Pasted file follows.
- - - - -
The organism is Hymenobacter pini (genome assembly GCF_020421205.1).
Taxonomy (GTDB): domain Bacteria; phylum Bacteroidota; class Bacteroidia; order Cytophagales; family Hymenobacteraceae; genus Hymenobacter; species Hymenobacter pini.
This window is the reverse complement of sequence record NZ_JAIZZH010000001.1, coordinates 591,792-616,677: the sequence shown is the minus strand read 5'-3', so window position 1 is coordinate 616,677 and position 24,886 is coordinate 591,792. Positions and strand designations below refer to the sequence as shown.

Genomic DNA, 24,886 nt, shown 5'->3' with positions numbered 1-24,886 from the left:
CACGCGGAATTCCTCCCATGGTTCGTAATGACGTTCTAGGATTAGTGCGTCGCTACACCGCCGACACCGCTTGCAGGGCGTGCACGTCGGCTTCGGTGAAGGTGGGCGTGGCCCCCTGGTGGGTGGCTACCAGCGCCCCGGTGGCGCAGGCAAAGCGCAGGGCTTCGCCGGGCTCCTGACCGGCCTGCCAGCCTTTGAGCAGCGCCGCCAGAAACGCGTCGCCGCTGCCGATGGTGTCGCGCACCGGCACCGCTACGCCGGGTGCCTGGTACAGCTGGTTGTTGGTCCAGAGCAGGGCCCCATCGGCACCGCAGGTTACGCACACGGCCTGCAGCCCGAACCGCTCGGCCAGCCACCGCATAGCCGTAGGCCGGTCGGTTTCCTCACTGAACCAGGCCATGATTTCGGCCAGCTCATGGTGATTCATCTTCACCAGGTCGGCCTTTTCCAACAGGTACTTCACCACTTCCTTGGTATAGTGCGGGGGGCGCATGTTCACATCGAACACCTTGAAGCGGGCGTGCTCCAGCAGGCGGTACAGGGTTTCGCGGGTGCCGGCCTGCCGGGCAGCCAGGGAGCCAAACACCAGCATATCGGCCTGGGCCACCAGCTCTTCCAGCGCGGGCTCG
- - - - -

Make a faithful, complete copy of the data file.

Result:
The organism is Hymenobacter pini (genome assembly GCF_020421205.1).
Taxonomy (GTDB): domain Bacteria; phylum Bacteroidota; class Bacteroidia; order Cytophagales; family Hymenobacteraceae; genus Hymenobacter; species Hymenobacter pini.
This window is the reverse complement of sequence record NZ_JAIZZH010000001.1, coordinates 591,792-616,677: the sequence shown is the minus strand read 5'-3', so window position 1 is coordinate 616,677 and position 24,886 is coordinate 591,792. Positions and strand designations below refer to the sequence as shown.

Genomic DNA, 24,886 nt, shown 5'->3' with positions numbered 1-24,886 from the left:
CACGCGGAATTCCTCCCATGGTTCGTAATGACGTTCTAGGATTAGTGCGTCGCTACACCGCCGACACCGCTTGCAGGGCGTGCACGTCGGCTTCGGTGAAGGTGGGCGTGGCCCCCTGGTGGGTGGCTACCAGCGCCCCGGTGGCGCAGGCAAAGCGCAGGGCTTCGCCGGGCTCCTGACCGGCCTGCCAGCCTTTGAGCAGCGCCGCCAGAAACGCGTCGCCGCTGCCGATGGTGTCGCGCACCGGCACCGCTACGCCGGGTGCCTGGTACAGCTGGTTGTTGGTCCAGAGCAGGGCCCCATCGGCACCGCAGGTTACGCACACGGCCTGCAGCCCGAACCGCTCGGCCAGCCACCGCATAGCCGTAGGCCGGTCGGTTTCCTCACTGAACCAGGCCATGATTTCGGCCAGCTCATGGTGATTCATCTTCACCAGGTCGGCCTTTTCCAACAGGTACTTCACCACTTCCTTGGTATAGTGCGGGGGGCGCATGTTCACATCGAACACCTTGAAGCGGGCGTGCTCCAGCAGGCGGTACAGGGTTTCGCGGGTGCCGGCCTGCCGGGCAGCCAGGGAGCCAAACACCAGCATATCGGCCTGGGCCACCAGCTCTTCCAGCGCGGGCTCG